Robert Buckland sworn in as fifth Lord Chancellor in four years
The fifth Lord Chancellor in four years has been welcomed to the role by leading figures in the legal profession.
Former criminal barrister Robert Buckland, who was previously Solicitor General, was sworn in to the ancient office at the Royal Courts of Justice in London on Tuesday morning.
Mr Buckland, who was recently promoted to Justice Secretary, became the first Lord Chancellor to swear his oath of office in Welsh as well as in English.
The colourful ceremony was attended by leading members of the judiciary, including Lord Chief Justice Lord Burnett and President of the Supreme Court Lady Hale.
Mr Buckland’s Cabinet colleagues, Jacob Rees-Mogg, leader of the House of Commons, and Education Secretary Gavin Williamson were also present.
Lord Burnett welcomed Mr Buckland to the role of Lord Chancellor, which he described as “one of the most historic in the land” and one of “great constitutional importance”.
He added: “At a time of political and constitutional flux, the rule of law remains the bedrock upon which our civil society is built.
“The constitutional role ascribed to the Lord Chancellor … has never been more important.”
Mr Buckland, 50, who was elected in 2010 as Conservative MP for South Swindon, was appointed Lord Chancellor and Justice Secretary last week – replacing David Gauke, who resigned so as not to serve under Prime Minister Boris Johnson.
He is the seventh appointee to the office, which can be traced back to before the Norman Conquest, since the Conservatives first came to power in coalition with the Liberal Democrats in 2010.
In an oak-panelled courtroom, Mr Buckland, dressed in traditional gold and black robes, took his oath and pledged to respect the rule of law, defend judicial independence and ensure effective support for the courts.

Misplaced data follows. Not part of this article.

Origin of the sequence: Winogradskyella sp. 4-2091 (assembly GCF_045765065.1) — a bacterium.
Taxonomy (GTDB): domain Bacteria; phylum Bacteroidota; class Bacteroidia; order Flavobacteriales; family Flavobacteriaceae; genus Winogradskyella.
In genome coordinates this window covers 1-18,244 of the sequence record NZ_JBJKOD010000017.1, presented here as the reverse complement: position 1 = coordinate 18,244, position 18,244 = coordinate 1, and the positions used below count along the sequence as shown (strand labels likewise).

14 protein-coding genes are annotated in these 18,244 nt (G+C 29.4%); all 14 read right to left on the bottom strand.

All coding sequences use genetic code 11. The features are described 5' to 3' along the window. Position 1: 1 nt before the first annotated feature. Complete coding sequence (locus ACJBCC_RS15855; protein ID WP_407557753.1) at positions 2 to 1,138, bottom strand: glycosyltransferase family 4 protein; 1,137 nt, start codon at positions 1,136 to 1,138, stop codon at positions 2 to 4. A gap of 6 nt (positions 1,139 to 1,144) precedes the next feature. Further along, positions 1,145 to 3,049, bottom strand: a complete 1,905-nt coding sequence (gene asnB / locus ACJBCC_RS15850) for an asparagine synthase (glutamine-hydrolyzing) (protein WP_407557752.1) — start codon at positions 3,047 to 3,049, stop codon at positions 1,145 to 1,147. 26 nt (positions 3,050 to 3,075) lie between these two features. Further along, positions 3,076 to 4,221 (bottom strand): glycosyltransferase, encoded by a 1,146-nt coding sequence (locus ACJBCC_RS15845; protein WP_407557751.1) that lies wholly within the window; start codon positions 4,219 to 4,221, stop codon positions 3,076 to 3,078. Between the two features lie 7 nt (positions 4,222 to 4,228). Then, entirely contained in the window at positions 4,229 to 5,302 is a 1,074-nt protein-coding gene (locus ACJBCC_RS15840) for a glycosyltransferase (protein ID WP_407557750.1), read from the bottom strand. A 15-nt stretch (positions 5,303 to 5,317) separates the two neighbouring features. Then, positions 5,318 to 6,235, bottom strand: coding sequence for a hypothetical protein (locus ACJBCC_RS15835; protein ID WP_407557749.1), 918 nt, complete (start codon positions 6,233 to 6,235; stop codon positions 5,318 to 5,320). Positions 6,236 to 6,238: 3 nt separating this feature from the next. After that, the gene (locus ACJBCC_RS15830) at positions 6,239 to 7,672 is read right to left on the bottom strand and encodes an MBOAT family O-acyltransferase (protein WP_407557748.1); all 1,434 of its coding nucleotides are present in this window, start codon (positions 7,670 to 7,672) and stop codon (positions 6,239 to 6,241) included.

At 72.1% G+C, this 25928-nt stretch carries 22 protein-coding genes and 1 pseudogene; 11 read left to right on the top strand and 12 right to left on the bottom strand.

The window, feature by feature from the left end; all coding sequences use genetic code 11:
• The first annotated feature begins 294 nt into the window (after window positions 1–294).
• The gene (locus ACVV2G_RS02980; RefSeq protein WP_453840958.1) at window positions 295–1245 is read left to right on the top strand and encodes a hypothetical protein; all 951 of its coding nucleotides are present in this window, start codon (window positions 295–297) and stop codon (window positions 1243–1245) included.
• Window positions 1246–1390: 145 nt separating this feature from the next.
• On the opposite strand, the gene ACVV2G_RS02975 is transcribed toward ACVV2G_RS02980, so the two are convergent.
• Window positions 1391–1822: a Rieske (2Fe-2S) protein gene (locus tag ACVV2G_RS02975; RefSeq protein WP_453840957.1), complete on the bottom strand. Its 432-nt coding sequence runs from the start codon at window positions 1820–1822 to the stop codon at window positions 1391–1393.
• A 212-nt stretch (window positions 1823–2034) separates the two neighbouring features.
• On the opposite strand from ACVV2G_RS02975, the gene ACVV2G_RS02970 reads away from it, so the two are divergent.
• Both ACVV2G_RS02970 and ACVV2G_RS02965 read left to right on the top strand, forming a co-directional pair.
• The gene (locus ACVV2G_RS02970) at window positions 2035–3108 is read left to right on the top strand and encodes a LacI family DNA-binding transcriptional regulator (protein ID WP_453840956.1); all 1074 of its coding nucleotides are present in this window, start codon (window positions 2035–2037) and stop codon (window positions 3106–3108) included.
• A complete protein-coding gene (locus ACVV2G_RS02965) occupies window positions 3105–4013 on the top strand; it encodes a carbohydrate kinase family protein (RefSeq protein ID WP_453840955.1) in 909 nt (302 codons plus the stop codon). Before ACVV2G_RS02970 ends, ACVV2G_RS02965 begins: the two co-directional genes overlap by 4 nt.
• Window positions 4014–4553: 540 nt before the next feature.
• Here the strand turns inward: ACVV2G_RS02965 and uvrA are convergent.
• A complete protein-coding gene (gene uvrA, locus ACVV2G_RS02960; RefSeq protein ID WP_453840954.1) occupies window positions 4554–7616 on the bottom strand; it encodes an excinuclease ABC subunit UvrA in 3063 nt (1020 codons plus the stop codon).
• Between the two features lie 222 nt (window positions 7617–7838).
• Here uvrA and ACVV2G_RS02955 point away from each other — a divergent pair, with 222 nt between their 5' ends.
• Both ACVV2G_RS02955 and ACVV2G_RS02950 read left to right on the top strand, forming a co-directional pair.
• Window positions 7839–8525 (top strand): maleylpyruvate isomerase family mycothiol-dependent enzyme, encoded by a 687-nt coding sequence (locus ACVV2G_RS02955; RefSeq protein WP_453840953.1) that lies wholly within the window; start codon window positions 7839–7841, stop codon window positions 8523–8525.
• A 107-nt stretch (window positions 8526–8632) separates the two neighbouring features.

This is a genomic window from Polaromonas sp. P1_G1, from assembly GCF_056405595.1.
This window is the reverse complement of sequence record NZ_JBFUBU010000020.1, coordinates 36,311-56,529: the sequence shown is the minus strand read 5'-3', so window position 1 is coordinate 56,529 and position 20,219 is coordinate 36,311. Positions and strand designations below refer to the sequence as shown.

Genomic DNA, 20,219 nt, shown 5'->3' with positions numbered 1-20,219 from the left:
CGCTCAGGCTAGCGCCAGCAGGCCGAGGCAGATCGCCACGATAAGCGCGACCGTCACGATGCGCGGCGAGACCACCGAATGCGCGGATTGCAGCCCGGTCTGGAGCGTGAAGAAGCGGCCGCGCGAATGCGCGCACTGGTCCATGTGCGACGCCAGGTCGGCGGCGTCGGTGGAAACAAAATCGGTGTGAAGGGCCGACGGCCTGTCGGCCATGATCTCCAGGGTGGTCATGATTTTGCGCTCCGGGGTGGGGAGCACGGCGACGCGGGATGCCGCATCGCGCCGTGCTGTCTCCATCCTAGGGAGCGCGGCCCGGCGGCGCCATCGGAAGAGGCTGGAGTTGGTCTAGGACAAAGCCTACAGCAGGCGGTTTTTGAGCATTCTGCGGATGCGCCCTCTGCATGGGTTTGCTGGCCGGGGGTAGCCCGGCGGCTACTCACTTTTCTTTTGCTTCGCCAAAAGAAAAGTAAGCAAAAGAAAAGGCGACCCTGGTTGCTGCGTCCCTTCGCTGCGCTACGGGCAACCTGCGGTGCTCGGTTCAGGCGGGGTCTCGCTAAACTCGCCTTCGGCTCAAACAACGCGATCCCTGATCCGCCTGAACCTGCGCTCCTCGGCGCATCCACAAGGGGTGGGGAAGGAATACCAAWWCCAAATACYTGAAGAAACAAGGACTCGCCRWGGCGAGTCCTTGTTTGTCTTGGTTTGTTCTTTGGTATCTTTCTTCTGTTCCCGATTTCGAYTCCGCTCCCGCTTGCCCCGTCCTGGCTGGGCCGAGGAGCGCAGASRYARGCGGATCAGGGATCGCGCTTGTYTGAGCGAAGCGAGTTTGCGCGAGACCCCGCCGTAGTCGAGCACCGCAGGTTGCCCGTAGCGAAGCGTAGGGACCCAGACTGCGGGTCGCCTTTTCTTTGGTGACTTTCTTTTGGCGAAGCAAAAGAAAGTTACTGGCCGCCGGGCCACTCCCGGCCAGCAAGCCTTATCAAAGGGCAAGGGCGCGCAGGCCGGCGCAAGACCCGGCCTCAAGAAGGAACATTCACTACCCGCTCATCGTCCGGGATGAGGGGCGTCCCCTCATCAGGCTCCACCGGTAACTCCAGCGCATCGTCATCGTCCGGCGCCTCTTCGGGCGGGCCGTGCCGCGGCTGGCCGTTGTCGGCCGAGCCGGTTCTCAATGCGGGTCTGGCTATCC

He also thanked his predecessor, Mr Gauke, “for his deep commitment to supporting the judiciary and the rule of law”.
Mr Buckland added that Tuesday marked “exactly 70 years since the coming into force of the 1949 Legal Aid and Advice Act”.
He said: “Having practised predominantly in cases involving criminal legal aid, I remain of the belief that, as far as possible, the right support must be provided to those who need it.”
Attorney General Geoffrey Cox QC said he was “delighted to welcome” Mr Buckland to his new role.
He added that he hoped he would occupy the position for “a long time to come”, but joked that that was “a pleasant thought, but not very realistic”.
Richard Atkins, chairman of the Bar Council, said: “I am genuinely delighted to welcome him today and hope, given the alleged current political volatility, that now I have joined the party to welcome a Lord Chancellor I am not the first chair of the Bar to welcome two in a year.”
At the same ceremony, Michael Ellis QC was sworn in as the new Solicitor General.
Mr Ellis was also previously a barrister, having been called to the Bar in 1993.
Mr Buckland became Solicitor General in July 2014 after serving on the Justice Select Committee and was appointed Prisons Minister in May 2019.
The ceremony was attended by Mr Buckland’s wife and children, and by Mr Ellis’s parents and siblings.